Avoid additional fees. When you’re shopping for flights, consider the total cost of your trip, including all of the extra charges that you’ll have to pay on some airlines and not others. Be sure to consider the airlines’ baggage fees and overweight fees, and consider bringing your own snacks on board to avoid paying extra.
Travelers should buy now if they see a good fare. The likelihood of fares continuing to increase as we near the holiday season far outweighs the likelihood of fares dropping significantly. Particularly if a traveler has specific dates of travel, he should jump on the next good fare he sees.
Navigating the Holiday Season With Less Stress
Even after you’ve booked your airfare, many holiday travelers may still experience plenty of stress as they get ready to fly. Jon Douglas, managing editor of Bing Travel, offers the following tips for navigating the sometimes chaotic holiday travel season:
Know your home airport. Check your airport’s Web site to learn the tips and tricks you might not have noticed on your last visit. Perhaps there’s a cheaper parking lot than the one you typically use, or a new restaurant worth checking out if you’re delayed. Ask other travelers for tips, too: Maybe the security line is always shorter at one location than another, or it’s faster to pick up arriving passengers if you meet them on the departures level.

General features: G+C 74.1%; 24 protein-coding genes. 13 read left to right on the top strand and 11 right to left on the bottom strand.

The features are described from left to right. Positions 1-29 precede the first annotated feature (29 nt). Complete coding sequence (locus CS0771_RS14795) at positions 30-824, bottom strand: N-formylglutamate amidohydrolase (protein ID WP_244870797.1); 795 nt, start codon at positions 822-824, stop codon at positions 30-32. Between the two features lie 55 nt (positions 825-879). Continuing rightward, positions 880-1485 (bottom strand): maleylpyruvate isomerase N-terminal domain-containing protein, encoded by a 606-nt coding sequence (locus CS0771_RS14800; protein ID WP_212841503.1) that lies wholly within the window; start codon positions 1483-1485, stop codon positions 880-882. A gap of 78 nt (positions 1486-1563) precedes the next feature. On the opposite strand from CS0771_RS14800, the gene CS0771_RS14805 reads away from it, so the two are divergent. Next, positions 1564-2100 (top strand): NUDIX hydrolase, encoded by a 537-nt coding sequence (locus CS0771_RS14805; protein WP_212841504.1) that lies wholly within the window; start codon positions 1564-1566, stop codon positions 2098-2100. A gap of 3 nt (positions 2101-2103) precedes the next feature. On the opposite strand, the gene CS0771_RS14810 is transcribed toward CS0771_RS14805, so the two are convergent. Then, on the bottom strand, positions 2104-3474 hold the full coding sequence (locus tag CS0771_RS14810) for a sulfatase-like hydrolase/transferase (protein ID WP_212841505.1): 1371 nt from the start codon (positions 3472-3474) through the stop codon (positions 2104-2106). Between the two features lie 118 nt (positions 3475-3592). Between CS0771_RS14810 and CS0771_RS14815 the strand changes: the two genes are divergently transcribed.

Pack smart to avoid fees. Know your airline’s baggage fees, rules, and size limits before you pack so you’re not surprised when you check in for your flight. Consider shipping gifts ahead to your destination and bringing less luggage so you don’t have to check a bag at all, thus avoiding having to pay any fees for your baggage.
Have a contingency plan. In case you’re stuck at the airport due to a delay or cancellation, know where to go and whom to call. Some airlines have special phone numbers for people whose travel has been disrupted; others have kiosks inside security for rebooking.
Check the weather! Stay in the know about any delays by checking the weather in your departure city, at your destination and at any connecting points; if trouble is brewing, ask your airline to reroute you or put you on an earlier or later flight. Sign up with your airline’s alert system to have messages sent to your mobile phone.